Ms. Smarty-Plants goes Batty!

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Bats are not blind, yet use echolocation to find its prey of insects. They also eat fruit and here in California love to find small spaces, such as gutters, trees to sleep. At least 15 California bats can live in a small bat box. Snakes utilize forked tongues to catch odor and place them in pockets in their mouths, knowing what direction to find prey. Spiders are wonderful creatures that eat insects. All of these creepy creatures are an important part of our ecological system and without them the bugs would be so bad that people could not venture outside.

Bats are not blind, yet use echolocation to find its prey of insects. They also eat fruit and here in California love to find small spaces, such as gutters, trees to sleep. At least 15 California bats can live in a small bat box. Snakes utilize forked tongues to catch odor and place them in pockets in their mouths, knowing what direction to find prey. Spiders are wonderful creatures that eat insects. All of these creepy creatures are an important part of our ecological system and without them the bugs would be so bad that people could not venture outside.

This is the message from Ms. Smarty-Plants for the more than 400 children and adults that came to The Water Conservation Garden on Oct. 20 to watch Ms. Smarty Plants go batty, and celebrate Halloween a couple of weeks early. She began with her conservation efforts in debunking the common myths of our creepy crawly friends, and then with the help of Water Conservation docents and staff performed and amazing ghoulish version of Michael Jackson’s “Thriller,” which thrilled the guest before they headed out for an evening through the Garden trick-or-treating while getting educated on the misunderstood creatures of the night. Decorated to the max, children went through the many stages of the haunted garden trails, stopping for candy and visiting booth that provided more education on our nocturnal friends in nature.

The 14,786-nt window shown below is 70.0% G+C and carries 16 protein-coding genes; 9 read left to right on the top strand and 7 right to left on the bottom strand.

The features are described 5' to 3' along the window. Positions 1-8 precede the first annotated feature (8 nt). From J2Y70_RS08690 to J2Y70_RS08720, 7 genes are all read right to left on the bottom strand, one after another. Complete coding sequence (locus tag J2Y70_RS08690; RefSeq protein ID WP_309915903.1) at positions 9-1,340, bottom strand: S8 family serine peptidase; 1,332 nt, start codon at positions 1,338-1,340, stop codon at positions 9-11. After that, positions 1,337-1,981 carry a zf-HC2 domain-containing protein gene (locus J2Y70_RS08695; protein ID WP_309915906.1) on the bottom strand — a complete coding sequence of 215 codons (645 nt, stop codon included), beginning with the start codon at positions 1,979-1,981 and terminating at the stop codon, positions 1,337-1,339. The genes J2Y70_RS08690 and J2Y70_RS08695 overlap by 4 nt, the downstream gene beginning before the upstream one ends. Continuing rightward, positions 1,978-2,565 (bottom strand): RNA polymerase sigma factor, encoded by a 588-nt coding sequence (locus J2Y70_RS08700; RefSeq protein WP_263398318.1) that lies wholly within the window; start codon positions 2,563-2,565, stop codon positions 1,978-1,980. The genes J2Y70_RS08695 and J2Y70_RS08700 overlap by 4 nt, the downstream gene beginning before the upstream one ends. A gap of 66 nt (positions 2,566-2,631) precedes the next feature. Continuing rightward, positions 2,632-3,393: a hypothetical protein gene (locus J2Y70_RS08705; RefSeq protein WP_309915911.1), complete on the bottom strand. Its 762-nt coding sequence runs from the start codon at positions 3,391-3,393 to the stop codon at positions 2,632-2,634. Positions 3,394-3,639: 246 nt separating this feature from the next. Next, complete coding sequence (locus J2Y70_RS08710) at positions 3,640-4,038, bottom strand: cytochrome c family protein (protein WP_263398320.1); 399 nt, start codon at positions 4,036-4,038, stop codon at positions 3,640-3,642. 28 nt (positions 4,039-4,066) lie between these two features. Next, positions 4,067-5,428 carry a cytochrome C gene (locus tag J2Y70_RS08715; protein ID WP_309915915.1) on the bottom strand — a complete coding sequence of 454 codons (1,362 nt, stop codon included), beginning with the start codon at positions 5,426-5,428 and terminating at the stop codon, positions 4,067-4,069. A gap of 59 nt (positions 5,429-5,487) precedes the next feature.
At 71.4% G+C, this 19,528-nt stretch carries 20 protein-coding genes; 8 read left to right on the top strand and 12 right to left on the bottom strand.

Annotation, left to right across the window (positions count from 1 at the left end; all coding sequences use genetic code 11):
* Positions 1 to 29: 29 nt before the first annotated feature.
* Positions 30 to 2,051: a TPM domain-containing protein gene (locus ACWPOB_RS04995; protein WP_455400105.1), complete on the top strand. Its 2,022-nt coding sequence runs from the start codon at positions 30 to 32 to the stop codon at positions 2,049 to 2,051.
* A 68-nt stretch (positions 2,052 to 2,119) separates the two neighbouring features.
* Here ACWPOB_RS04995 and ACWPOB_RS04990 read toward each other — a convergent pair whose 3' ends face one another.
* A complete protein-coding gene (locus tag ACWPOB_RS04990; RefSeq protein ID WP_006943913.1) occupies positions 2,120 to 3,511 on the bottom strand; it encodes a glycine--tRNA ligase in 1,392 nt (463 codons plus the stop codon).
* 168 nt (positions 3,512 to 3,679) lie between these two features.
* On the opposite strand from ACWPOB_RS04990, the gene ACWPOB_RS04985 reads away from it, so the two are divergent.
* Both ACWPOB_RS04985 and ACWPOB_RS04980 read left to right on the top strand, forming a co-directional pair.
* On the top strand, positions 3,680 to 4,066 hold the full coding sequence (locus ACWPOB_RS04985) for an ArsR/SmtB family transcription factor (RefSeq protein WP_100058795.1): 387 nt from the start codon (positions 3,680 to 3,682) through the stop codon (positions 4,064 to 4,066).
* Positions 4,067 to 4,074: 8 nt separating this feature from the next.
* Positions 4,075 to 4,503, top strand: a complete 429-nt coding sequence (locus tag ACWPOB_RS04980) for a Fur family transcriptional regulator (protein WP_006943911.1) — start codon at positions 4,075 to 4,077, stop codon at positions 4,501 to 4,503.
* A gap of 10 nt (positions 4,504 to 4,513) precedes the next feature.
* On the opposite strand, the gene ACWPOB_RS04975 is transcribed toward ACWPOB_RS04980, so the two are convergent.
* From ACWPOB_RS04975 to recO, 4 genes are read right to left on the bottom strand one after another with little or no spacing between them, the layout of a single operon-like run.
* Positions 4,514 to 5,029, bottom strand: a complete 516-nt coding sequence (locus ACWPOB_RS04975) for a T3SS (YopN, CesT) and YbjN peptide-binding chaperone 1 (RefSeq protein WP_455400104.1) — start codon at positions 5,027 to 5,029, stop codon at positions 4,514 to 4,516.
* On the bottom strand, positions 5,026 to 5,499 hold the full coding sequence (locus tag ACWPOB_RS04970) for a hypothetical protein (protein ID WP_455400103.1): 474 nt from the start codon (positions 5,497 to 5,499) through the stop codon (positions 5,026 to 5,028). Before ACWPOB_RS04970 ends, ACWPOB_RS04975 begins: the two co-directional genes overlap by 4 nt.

Water Conservation Executive Director Elyssa Robertson said Ms. Smarty-Plants is its very successful kids education program and was delighted to have her come back in Halloween theme to educate the children about the creepy, crawly creatures of the night. She said with help from other wildlife educational programs, the Living Coast Discovery Center, Natural History Museum, Project Wildlife, Cruisin Critters and more than 10 trick-or treat stations, they had some great partners for this event and were happy to bring back Ms. Smarty Plants Goes Batty! once again this year.

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